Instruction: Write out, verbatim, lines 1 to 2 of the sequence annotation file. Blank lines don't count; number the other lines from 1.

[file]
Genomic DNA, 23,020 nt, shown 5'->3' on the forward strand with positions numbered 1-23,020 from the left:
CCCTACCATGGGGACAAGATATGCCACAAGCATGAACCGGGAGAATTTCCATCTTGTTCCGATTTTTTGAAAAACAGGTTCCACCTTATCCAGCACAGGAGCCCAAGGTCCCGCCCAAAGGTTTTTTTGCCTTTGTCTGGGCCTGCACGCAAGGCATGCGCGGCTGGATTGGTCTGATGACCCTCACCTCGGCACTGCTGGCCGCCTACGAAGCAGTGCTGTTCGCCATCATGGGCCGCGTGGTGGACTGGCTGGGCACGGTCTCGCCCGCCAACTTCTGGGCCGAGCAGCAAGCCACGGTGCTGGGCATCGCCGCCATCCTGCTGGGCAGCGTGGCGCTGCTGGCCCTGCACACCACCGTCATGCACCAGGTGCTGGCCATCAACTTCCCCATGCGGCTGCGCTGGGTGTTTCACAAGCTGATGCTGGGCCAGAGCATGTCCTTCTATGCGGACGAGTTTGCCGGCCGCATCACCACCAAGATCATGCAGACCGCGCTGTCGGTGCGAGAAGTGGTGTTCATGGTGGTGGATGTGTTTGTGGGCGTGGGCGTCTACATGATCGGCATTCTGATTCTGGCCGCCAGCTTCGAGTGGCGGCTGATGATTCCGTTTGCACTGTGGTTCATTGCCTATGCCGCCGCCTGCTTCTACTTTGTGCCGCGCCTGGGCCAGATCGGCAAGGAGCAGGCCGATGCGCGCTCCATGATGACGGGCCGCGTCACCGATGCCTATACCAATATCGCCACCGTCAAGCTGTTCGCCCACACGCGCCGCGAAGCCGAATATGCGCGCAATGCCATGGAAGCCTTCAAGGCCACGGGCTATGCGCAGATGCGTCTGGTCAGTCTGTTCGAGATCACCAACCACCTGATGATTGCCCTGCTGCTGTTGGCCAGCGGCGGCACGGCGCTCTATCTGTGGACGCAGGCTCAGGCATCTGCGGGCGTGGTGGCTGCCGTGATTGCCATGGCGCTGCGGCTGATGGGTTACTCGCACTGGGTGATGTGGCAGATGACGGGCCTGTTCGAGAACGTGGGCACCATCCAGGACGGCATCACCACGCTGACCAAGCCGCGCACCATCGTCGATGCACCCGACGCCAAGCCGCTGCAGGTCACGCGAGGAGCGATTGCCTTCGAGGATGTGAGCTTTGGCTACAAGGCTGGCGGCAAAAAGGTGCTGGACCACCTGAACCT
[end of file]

Genomic DNA, 23,020 nt, shown 5'->3' on the forward strand with positions numbered 1-23,020 from the left:
CCCTACCATGGGGACAAGATATGCCACAAGCATGAACCGGGAGAATTTCCATCTTGTTCCGATTTTTTGAAAAACAGGTTCCACCTTATCCAGCACAGGAGCCCAAGGTCCCGCCCAAAGGTTTTTTTGCCTTTGTCTGGGCCTGCACGCAAGGCATGCGCGGCTGGATTGGTCTGATGACCCTCACCTCGGCACTGCTGGCCGCCTACGAAGCAGTGCTGTTCGCCATCATGGGCCGCGTGGTGGACTGGCTGGGCACGGTCTCGCCCGCCAACTTCTGGGCCGAGCAGCAAGCCACGGTGCTGGGCATCGCCGCCATCCTGCTGGGCAGCGTGGCGCTGCTGGCCCTGCACACCACCGTCATGCACCAGGTGCTGGCCATCAACTTCCCCATGCGGCTGCGCTGGGTGTTTCACAAGCTGATGCTGGGCCAGAGCATGTCCTTCTATGCGGACGAGTTTGCCGGCCGCATCACCACCAAGATCATGCAGACCGCGCTGTCGGTGCGAGAAGTGGTGTTCATGGTGGTGGATGTGTTTGTGGGCGTGGGCGTCTACATGATCGGCATTCTGATTCTGGCCGCCAGCTTCGAGTGGCGGCTGATGATTCCGTTTGCACTGTGGTTCATTGCCTATGCCGCCGCCTGCTTCTACTTTGTGCCGCGCCTGGGCCAGATCGGCAAGGAGCAGGCCGATGCGCGCTCCATGATGACGGGCCGCGTCACCGATGCCTATACCAATATCGCCACCGTCAAGCTGTTCGCCCACACGCGCCGCGAAGCCGAATATGCGCGCAATGCCATGGAAGCCTTCAAGGCCACGGGCTATGCGCAGATGCGTCTGGTCAGTCTGTTCGAGATCACCAACCACCTGATGATTGCCCTGCTGCTGTTGGCCAGCGGCGGCACGGCGCTCTATCTGTGGACGCAGGCTCAGGCATCTGCGGGCGTGGTGGCTGCCGTGATTGCCATGGCGCTGCGGCTGATGGGTTACTCGCACTGGGTGATGTGGCAGATGACGGGCCTGTTCGAGAACGTGGGCACCATCCAGGACGGCATCACCACGCTGACCAAGCCGCGCACCATCGTCGATGCACCCGACGCCAAGCCGCTGCAGGTCACGCGAGGAGCGATTGCCTTCGAGGATGTGAGCTTTGGCTACAAGGCTGGCGGCAAAAAGGTGCTGGACCACCTGAACCT